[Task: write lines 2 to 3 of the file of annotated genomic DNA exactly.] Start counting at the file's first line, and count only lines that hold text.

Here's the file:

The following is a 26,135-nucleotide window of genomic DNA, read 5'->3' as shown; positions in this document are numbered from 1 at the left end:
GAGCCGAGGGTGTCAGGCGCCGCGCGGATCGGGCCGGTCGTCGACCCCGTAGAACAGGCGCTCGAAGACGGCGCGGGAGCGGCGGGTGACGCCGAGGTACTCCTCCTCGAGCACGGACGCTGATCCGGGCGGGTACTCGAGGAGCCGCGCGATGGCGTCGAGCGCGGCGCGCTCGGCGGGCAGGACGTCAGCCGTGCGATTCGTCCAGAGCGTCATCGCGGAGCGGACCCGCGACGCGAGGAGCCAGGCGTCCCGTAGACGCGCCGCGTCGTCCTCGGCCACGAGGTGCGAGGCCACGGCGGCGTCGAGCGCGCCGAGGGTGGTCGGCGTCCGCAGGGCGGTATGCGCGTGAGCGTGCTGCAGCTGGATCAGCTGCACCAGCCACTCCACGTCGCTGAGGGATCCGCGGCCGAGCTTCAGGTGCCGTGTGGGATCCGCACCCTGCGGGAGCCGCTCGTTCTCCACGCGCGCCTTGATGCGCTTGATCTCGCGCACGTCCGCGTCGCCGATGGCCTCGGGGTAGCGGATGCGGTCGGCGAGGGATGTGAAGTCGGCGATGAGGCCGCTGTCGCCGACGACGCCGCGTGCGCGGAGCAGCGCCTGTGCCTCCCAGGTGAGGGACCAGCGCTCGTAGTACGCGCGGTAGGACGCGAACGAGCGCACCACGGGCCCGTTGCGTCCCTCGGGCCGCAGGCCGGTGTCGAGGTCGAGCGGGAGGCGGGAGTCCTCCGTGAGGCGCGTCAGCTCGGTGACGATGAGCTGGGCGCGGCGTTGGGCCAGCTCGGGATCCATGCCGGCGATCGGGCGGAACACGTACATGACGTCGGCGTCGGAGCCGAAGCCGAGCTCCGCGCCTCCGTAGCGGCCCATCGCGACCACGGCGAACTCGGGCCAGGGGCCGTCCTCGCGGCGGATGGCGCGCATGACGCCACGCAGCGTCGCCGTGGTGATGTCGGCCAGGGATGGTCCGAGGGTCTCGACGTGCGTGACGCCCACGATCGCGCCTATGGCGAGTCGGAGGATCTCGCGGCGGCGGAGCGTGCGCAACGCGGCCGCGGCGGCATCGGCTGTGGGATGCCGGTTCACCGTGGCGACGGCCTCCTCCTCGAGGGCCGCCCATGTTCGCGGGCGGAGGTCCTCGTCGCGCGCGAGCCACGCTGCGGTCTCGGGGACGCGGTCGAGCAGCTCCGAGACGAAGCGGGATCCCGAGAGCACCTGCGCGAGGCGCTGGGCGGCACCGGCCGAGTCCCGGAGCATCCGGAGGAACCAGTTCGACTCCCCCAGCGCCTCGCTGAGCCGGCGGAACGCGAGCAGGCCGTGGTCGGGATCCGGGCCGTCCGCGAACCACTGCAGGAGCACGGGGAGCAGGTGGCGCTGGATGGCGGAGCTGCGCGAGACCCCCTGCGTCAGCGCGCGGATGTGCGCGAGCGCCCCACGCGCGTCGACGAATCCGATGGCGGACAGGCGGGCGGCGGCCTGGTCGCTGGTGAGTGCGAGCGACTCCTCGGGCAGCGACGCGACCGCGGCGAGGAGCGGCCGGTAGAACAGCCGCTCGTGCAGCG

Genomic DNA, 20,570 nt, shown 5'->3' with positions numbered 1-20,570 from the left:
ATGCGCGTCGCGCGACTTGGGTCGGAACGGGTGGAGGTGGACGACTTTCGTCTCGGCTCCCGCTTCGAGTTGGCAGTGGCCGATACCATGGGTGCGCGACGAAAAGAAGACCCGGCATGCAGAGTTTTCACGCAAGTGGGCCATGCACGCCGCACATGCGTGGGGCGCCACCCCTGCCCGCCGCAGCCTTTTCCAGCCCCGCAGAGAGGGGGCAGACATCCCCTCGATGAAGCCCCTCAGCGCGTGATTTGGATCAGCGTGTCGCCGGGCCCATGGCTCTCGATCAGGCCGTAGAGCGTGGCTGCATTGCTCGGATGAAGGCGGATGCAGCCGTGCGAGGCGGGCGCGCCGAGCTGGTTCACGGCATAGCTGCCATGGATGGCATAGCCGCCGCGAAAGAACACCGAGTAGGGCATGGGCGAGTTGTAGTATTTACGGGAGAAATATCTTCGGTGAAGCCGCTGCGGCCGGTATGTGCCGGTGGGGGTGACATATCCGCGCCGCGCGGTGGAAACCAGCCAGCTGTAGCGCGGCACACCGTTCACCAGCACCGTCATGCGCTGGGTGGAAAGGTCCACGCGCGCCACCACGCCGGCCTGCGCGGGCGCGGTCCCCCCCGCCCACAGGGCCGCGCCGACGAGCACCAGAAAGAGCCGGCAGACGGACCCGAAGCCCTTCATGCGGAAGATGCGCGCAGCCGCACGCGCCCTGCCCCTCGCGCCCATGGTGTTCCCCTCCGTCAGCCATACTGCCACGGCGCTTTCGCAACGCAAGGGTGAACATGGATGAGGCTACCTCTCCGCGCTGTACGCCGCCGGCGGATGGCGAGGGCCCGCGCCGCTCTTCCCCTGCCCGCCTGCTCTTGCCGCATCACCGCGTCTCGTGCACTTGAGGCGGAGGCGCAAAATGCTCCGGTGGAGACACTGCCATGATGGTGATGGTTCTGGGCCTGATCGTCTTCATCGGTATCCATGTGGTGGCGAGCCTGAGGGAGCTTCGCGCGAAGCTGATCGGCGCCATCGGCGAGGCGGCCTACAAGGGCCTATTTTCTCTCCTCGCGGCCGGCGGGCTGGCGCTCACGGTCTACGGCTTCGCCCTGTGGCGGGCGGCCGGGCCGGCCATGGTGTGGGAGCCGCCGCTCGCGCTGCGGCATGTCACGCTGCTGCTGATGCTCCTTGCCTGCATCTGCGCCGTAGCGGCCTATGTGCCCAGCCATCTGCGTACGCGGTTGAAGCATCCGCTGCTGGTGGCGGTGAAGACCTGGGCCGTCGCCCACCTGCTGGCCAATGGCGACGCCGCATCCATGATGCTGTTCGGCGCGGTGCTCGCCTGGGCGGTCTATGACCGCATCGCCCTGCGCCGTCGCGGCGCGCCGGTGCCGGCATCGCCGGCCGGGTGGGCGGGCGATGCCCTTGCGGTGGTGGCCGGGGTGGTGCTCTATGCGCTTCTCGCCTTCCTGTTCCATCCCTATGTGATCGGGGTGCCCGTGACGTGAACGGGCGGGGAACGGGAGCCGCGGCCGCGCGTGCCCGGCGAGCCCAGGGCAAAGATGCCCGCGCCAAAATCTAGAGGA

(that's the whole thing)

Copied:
GAGCCGAGGGTGTCAGGCGCCGCGCGGATCGGGCCGGTCGTCGACCCCGTAGAACAGGCGCTCGAAGACGGCGCGGGAGCGGCGGGTGACGCCGAGGTACTCCTCCTCGAGCACGGACGCTGATCCGGGCGGGTACTCGAGGAGCCGCGCGATGGCGTCGAGCGCGGCGCGCTCGGCGGGCAGGACGTCAGCCGTGCGATTCGTCCAGAGCGTCATCGCGGAGCGGACCCGCGACGCGAGGAGCCAGGCGTCCCGTAGACGCGCCGCGTCGTCCTCGGCCACGAGGTGCGAGGCCACGGCGGCGTCGAGCGCGCCGAGGGTGGTCGGCGTCCGCAGGGCGGTATGCGCGTGAGCGTGCTGCAGCTGGATCAGCTGCACCAGCCACTCCACGTCGCTGAGGGATCCGCGGCCGAGCTTCAGGTGCCGTGTGGGATCCGCACCCTGCGGGAGCCGCTCGTTCTCCACGCGCGCCTTGATGCGCTTGATCTCGCGCACGTCCGCGTCGCCGATGGCCTCGGGGTAGCGGATGCGGTCGGCGAGGGATGTGAAGTCGGCGATGAGGCCGCTGTCGCCGACGACGCCGCGTGCGCGGAGCAGCGCCTGTGCCTCCCAGGTGAGGGACCAGCGCTCGTAGTACGCGCGGTAGGACGCGAACGAGCGCACCACGGGCCCGTTGCGTCCCTCGGGCCGCAGGCCGGTGTCGAGGTCGAGCGGGAGGCGGGAGTCCTCCGTGAGGCGCGTCAGCTCGGTGACGATGAGCTGGGCGCGGCGTTGGGCCAGCTCGGGATCCATGCCGGCGATCGGGCGGAACACGTACATGACGTCGGCGTCGGAGCCGAAGCCGAGCTCCGCGCCTCCGTAGCGGCCCATCGCGACCACGGCGAACTCGGGCCAGGGGCCGTCCTCGCGGCGGATGGCGCGCATGACGCCACGCAGCGTCGCCGTGGTGATGTCGGCCAGGGATGGTCCGAGGGTCTCGACGTGCGTGACGCCCACGATCGCGCCTATGGCGAGTCGGAGGATCTCGCGGCGGCGGAGCGTGCGCAACGCGGCCGCGGCGGCATCGGCTGTGGGATGCCGGTTCACCGTGGCGACGGCCTCCTCCTCGAGGGCCGCCCATGTTCGCGGGCGGAGGTCCTCGTCGCGCGCGAGCCACGCTGCGGTCTCGGGGACGCGGTCGAGCAGCTCCGAGACGAAGCGGGATCCCGAGAGCACCTGCGCGAGGCGCTGGGCGGCACCGGCCGAGTCCCGGAGCATCCGGAGGAACCAGTTCGACTCCCCCAGCGCCTCGCTGAGCCGGCGGAACGCGAGCAGGCCGTGGTCGGGATCCGGGCCGTCCGCGAACCACTGCAGGAGCACGGGGAGCAGGTGGCGCTGGATGGCGGAGCTGCGCGAGACCCCCTGCGTCAGCGCGCGGATGTGCGCGAGCGCCCCACGCGCGTCGACGAATCCGATGGCGGACAGGCGGGCGGCGGCCTGGTCGCTGGTGAGTGCGAGCGACTCCTCGGGCAGCGACGCGACCGCGGCGAGGAGCGGCCGGTAGAACAGCCGCTCGTGCAGCG

Genomic DNA, 20,570 nt, shown 5'->3' with positions numbered 1-20,570 from the left: